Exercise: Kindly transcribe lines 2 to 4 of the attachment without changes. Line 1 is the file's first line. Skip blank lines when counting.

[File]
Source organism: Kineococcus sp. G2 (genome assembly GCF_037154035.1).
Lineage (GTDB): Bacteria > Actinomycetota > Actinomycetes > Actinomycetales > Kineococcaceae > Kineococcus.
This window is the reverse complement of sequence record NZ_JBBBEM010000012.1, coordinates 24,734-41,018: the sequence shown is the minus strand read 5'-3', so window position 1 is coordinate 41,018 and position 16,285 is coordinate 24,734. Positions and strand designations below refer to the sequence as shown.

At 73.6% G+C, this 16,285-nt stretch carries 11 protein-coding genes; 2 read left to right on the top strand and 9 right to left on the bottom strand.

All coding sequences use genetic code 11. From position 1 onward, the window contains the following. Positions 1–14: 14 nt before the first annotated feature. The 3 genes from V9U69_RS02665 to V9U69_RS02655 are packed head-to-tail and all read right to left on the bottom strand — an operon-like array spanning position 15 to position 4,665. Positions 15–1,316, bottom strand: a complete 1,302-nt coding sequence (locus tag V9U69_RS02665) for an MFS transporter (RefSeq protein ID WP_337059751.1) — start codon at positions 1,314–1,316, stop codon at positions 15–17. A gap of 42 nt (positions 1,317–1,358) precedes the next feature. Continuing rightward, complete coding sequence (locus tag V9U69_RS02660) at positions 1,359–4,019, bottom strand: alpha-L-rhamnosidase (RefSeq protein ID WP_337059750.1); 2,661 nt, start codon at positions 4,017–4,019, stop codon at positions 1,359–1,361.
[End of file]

Lineage (GTDB): Bacteria > Actinomycetota > Actinomycetes > Actinomycetales > Kineococcaceae > Kineococcus.
This window is the reverse complement of sequence record NZ_JBBBEM010000012.1, coordinates 24,734-41,018: the sequence shown is the minus strand read 5'-3', so window position 1 is coordinate 41,018 and position 16,285 is coordinate 24,734. Positions and strand designations below refer to the sequence as shown.

At 73.6% G+C, this 16,285-nt stretch carries 11 protein-coding genes; 2 read left to right on the top strand and 9 right to left on the bottom strand.